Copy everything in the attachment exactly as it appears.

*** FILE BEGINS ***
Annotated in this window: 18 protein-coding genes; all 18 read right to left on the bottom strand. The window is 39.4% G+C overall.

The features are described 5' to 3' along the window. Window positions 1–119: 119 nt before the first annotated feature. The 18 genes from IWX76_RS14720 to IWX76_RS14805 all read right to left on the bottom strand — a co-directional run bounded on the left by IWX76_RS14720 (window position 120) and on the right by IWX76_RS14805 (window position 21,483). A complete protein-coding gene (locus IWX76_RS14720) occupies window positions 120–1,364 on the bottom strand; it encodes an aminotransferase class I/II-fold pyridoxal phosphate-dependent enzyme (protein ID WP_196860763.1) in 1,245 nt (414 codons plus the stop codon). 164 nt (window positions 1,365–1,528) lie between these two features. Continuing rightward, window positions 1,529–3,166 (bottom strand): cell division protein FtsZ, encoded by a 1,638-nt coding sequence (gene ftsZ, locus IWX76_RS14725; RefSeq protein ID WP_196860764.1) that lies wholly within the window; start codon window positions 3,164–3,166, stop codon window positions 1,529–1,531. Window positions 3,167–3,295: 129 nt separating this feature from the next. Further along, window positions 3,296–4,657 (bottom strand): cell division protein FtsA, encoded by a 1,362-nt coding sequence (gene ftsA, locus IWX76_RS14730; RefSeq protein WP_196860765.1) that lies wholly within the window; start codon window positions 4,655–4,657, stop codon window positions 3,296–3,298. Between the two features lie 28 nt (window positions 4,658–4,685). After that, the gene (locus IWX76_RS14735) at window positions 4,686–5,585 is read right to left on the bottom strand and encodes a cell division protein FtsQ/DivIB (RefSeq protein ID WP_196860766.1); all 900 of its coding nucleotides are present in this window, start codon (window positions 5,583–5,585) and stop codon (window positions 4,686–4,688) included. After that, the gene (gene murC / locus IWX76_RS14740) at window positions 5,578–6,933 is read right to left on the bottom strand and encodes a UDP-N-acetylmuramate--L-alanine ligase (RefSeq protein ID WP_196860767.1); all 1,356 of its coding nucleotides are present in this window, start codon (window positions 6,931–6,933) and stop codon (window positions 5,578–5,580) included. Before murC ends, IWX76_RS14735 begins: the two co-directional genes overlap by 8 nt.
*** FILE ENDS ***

Annotated in this window: 18 protein-coding genes; all 18 read right to left on the bottom strand. The window is 39.4% G+C overall.

The features are described 5' to 3' along the window. Window positions 1–119: 119 nt before the first annotated feature. The 18 genes from IWX76_RS14720 to IWX76_RS14805 all read right to left on the bottom strand — a co-directional run bounded on the left by IWX76_RS14720 (window position 120) and on the right by IWX76_RS14805 (window position 21,483). A complete protein-coding gene (locus IWX76_RS14720) occupies window positions 120–1,364 on the bottom strand; it encodes an aminotransferase class I/II-fold pyridoxal phosphate-dependent enzyme (protein ID WP_196860763.1) in 1,245 nt (414 codons plus the stop codon). 164 nt (window positions 1,365–1,528) lie between these two features. Continuing rightward, window positions 1,529–3,166 (bottom strand): cell division protein FtsZ, encoded by a 1,638-nt coding sequence (gene ftsZ, locus IWX76_RS14725; RefSeq protein ID WP_196860764.1) that lies wholly within the window; start codon window positions 3,164–3,166, stop codon window positions 1,529–1,531. Window positions 3,167–3,295: 129 nt separating this feature from the next. Further along, window positions 3,296–4,657 (bottom strand): cell division protein FtsA, encoded by a 1,362-nt coding sequence (gene ftsA, locus IWX76_RS14730; RefSeq protein WP_196860765.1) that lies wholly within the window; start codon window positions 4,655–4,657, stop codon window positions 3,296–3,298. Between the two features lie 28 nt (window positions 4,658–4,685). After that, the gene (locus IWX76_RS14735) at window positions 4,686–5,585 is read right to left on the bottom strand and encodes a cell division protein FtsQ/DivIB (RefSeq protein ID WP_196860766.1); all 900 of its coding nucleotides are present in this window, start codon (window positions 5,583–5,585) and stop codon (window positions 4,686–4,688) included. After that, the gene (gene murC / locus IWX76_RS14740) at window positions 5,578–6,933 is read right to left on the bottom strand and encodes a UDP-N-acetylmuramate--L-alanine ligase (RefSeq protein ID WP_196860767.1); all 1,356 of its coding nucleotides are present in this window, start codon (window positions 6,931–6,933) and stop codon (window positions 5,578–5,580) included. Before murC ends, IWX76_RS14735 begins: the two co-directional genes overlap by 8 nt.